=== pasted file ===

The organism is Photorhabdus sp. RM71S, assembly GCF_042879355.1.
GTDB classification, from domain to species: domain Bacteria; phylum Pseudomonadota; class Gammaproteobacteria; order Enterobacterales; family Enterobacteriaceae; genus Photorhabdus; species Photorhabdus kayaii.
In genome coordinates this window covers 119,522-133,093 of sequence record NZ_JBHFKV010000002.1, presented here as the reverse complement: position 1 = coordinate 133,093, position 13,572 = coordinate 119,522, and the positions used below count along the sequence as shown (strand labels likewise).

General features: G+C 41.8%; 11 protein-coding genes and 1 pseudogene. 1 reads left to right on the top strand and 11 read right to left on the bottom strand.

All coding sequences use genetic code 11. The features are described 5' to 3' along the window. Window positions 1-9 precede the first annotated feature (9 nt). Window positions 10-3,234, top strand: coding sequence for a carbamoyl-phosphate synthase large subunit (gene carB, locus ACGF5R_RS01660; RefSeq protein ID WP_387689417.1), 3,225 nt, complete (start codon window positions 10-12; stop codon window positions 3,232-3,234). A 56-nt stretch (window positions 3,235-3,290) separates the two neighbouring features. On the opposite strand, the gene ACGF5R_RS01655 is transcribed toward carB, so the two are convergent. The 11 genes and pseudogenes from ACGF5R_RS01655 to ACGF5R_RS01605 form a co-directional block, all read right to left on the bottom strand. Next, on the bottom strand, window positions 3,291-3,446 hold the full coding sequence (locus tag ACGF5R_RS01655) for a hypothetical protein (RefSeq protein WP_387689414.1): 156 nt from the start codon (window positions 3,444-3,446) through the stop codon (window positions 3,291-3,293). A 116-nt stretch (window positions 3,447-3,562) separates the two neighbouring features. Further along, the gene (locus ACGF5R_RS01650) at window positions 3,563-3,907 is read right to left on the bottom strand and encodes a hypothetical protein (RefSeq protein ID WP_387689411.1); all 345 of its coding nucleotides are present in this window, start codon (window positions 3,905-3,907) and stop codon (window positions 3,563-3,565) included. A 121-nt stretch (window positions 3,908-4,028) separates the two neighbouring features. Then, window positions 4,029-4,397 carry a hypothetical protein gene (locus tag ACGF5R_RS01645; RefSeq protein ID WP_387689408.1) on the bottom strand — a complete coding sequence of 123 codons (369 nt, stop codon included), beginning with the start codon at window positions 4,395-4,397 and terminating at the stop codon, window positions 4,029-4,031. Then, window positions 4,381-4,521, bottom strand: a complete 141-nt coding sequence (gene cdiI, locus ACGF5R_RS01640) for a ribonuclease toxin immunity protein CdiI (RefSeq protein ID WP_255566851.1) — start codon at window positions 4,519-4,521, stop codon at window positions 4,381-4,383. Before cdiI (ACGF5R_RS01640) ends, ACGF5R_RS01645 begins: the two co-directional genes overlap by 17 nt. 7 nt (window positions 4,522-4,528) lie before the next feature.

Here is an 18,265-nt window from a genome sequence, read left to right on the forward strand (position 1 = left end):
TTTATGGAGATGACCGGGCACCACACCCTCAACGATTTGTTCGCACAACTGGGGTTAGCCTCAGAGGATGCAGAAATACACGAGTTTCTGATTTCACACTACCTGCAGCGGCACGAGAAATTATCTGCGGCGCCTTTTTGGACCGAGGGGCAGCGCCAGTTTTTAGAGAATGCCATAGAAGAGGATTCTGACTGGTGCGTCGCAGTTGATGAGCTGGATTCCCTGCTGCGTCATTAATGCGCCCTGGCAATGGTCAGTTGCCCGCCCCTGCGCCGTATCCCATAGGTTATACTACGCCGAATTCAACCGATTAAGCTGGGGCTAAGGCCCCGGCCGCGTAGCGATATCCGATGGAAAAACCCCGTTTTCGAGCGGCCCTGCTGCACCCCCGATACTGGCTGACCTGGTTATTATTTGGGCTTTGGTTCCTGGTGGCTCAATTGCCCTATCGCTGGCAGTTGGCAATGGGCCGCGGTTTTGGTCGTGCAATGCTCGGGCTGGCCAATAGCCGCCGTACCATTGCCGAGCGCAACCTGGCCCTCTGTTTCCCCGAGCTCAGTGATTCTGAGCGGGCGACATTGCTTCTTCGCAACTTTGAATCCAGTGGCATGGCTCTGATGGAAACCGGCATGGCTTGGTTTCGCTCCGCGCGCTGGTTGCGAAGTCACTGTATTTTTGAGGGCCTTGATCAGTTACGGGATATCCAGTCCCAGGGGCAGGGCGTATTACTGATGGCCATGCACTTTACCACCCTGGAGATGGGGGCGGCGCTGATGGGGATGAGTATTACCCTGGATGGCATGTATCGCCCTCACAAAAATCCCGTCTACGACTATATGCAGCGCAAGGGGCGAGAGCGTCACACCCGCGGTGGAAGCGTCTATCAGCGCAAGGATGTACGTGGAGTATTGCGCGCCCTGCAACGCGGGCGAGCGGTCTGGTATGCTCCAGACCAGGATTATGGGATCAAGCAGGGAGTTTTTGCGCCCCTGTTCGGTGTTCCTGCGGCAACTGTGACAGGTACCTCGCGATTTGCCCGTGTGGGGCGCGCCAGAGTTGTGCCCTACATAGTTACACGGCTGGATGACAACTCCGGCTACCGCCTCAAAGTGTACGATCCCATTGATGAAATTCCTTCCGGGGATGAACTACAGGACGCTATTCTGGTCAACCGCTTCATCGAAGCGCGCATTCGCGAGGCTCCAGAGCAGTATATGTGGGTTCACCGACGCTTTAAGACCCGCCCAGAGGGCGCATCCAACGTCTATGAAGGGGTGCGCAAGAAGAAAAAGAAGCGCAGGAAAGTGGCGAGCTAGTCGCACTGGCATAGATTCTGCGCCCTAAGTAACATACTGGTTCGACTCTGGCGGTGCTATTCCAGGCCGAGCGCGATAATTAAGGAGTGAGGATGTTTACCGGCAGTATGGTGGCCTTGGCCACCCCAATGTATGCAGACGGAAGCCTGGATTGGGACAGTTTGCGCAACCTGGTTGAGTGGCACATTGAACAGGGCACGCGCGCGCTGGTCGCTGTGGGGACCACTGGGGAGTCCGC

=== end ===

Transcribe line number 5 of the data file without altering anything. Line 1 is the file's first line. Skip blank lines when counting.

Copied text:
All coding sequences use genetic code 11. The features are described 5' to 3' along the window. Window positions 1-9 precede the first annotated feature (9 nt). Window positions 10-3,234, top strand: coding sequence for a carbamoyl-phosphate synthase large subunit (gene carB, locus ACGF5R_RS01660; RefSeq protein ID WP_387689417.1), 3,225 nt, complete (start codon window positions 10-12; stop codon window positions 3,232-3,234). A 56-nt stretch (window positions 3,235-3,290) separates the two neighbouring features. On the opposite strand, the gene ACGF5R_RS01655 is transcribed toward carB, so the two are convergent. The 11 genes and pseudogenes from ACGF5R_RS01655 to ACGF5R_RS01605 form a co-directional block, all read right to left on the bottom strand. Next, on the bottom strand, window positions 3,291-3,446 hold the full coding sequence (locus tag ACGF5R_RS01655) for a hypothetical protein (RefSeq protein WP_387689414.1): 156 nt from the start codon (window positions 3,444-3,446) through the stop codon (window positions 3,291-3,293). A 116-nt stretch (window positions 3,447-3,562) separates the two neighbouring features. Further along, the gene (locus ACGF5R_RS01650) at window positions 3,563-3,907 is read right to left on the bottom strand and encodes a hypothetical protein (RefSeq protein ID WP_387689411.1); all 345 of its coding nucleotides are present in this window, start codon (window positions 3,905-3,907) and stop codon (window positions 3,563-3,565) included. A 121-nt stretch (window positions 3,908-4,028) separates the two neighbouring features. Then, window positions 4,029-4,397 carry a hypothetical protein gene (locus tag ACGF5R_RS01645; RefSeq protein ID WP_387689408.1) on the bottom strand — a complete coding sequence of 123 codons (369 nt, stop codon included), beginning with the start codon at window positions 4,395-4,397 and terminating at the stop codon, window positions 4,029-4,031. Then, window positions 4,381-4,521, bottom strand: a complete 141-nt coding sequence (gene cdiI, locus ACGF5R_RS01640) for a ribonuclease toxin immunity protein CdiI (RefSeq protein ID WP_255566851.1) — start codon at window positions 4,519-4,521, stop codon at window positions 4,381-4,383. Before cdiI (ACGF5R_RS01640) ends, ACGF5R_RS01645 begins: the two co-directional genes overlap by 17 nt. 7 nt (window positions 4,522-4,528) lie before the next feature.